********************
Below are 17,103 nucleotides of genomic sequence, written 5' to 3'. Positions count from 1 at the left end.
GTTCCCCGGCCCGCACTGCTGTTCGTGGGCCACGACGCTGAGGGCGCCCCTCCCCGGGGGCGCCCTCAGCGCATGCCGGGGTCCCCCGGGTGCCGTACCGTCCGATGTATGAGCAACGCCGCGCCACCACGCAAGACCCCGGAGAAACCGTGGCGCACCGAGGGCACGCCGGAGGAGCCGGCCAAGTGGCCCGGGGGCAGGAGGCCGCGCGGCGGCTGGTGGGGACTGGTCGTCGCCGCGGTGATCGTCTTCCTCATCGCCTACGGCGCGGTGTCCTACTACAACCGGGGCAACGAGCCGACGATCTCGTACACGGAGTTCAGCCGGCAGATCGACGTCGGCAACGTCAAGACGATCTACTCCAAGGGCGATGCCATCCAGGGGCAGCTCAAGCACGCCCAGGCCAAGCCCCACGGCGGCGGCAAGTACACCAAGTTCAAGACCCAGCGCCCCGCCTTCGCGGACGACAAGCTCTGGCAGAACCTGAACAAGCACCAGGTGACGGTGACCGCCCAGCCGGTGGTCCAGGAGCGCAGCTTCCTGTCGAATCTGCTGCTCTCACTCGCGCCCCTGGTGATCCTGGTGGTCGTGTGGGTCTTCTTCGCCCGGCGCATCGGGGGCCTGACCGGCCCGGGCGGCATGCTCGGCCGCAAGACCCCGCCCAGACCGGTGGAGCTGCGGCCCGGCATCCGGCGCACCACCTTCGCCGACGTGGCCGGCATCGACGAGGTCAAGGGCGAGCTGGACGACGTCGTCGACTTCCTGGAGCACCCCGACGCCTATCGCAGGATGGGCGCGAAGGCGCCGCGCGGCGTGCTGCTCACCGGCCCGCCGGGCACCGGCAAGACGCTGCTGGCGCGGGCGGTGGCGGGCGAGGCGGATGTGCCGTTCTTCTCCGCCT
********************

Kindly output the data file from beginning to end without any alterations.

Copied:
Below are 17,103 nucleotides of genomic sequence, written 5' to 3'. Positions count from 1 at the left end.
GTTCCCCGGCCCGCACTGCTGTTCGTGGGCCACGACGCTGAGGGCGCCCCTCCCCGGGGGCGCCCTCAGCGCATGCCGGGGTCCCCCGGGTGCCGTACCGTCCGATGTATGAGCAACGCCGCGCCACCACGCAAGACCCCGGAGAAACCGTGGCGCACCGAGGGCACGCCGGAGGAGCCGGCCAAGTGGCCCGGGGGCAGGAGGCCGCGCGGCGGCTGGTGGGGACTGGTCGTCGCCGCGGTGATCGTCTTCCTCATCGCCTACGGCGCGGTGTCCTACTACAACCGGGGCAACGAGCCGACGATCTCGTACACGGAGTTCAGCCGGCAGATCGACGTCGGCAACGTCAAGACGATCTACTCCAAGGGCGATGCCATCCAGGGGCAGCTCAAGCACGCCCAGGCCAAGCCCCACGGCGGCGGCAAGTACACCAAGTTCAAGACCCAGCGCCCCGCCTTCGCGGACGACAAGCTCTGGCAGAACCTGAACAAGCACCAGGTGACGGTGACCGCCCAGCCGGTGGTCCAGGAGCGCAGCTTCCTGTCGAATCTGCTGCTCTCACTCGCGCCCCTGGTGATCCTGGTGGTCGTGTGGGTCTTCTTCGCCCGGCGCATCGGGGGCCTGACCGGCCCGGGCGGCATGCTCGGCCGCAAGACCCCGCCCAGACCGGTGGAGCTGCGGCCCGGCATCCGGCGCACCACCTTCGCCGACGTGGCCGGCATCGACGAGGTCAAGGGCGAGCTGGACGACGTCGTCGACTTCCTGGAGCACCCCGACGCCTATCGCAGGATGGGCGCGAAGGCGCCGCGCGGCGTGCTGCTCACCGGCCCGCCGGGCACCGGCAAGACGCTGCTGGCGCGGGCGGTGGCGGGCGAGGCGGATGTGCCGTTCTTCTCCGCCT